Continuing Appropriationsby Senator Deb Fischer
Posted on 2013-10-09
FISCHER. Mr. President, I rise today to give voice to frustrated
Nebraskans. I rise to testify to the simple truth that a government
should not intentionally make life harder for its people. I rise to
say: Enough. Enough press conferences. Enough brinkmanship. Enough
dividing people of good will against one another.
I am still pretty new here, but I can say that in Nebraska and in so many other States across this Nation we actually work together--and not just on small bills but also on the big issues. I urge my colleagues to remember where we came from.
While I served in the Nebraska Legislature, we dealt with a major budget shortfall. We didn't go on TV or Twitter or fight; we legislated and we fixed the problem. That is the Nebraska way. We roll up our sleeves, we cut through the talking points, and we get to work.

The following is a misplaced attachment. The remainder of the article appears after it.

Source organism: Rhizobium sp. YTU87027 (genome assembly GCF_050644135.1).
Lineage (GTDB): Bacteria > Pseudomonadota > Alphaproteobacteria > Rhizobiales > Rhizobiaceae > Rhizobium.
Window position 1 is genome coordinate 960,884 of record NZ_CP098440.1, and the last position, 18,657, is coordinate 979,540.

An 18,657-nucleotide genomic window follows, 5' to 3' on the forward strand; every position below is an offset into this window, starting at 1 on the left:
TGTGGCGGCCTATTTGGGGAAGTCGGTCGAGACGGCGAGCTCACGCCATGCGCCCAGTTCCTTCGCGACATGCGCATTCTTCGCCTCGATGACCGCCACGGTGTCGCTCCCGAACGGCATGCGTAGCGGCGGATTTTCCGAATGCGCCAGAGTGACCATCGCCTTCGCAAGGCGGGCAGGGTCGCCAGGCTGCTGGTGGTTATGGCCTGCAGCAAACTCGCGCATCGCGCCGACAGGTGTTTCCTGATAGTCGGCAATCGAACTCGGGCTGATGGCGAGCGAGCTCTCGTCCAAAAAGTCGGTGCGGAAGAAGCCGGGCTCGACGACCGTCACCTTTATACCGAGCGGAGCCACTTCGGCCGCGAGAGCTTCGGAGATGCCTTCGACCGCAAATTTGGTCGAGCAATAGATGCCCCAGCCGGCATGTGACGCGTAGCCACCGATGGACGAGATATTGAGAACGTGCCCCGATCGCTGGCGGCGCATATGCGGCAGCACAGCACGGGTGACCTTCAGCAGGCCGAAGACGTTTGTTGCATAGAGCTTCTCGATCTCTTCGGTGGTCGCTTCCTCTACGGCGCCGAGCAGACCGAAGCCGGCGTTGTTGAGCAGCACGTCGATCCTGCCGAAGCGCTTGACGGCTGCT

Nebraskans are pragmatic. They are well informed, and they expect results. So when Nebraskans look at the dysfunction we have here in Washington, they are frustrated, and I am too. I am very frustrated. I am frustrated that this Congress can't pass appropriations bills that comply with the law. I am frustrated that this Congress cannot agree on a budget. I am frustrated with crisis management instead of responsible governance. I am frustrated with being told one thing only to learn it is just not true. I am frustrated with the willful ignorance that goes on in Washington when it comes to our debt. And I am frustrated with the lack of solutions.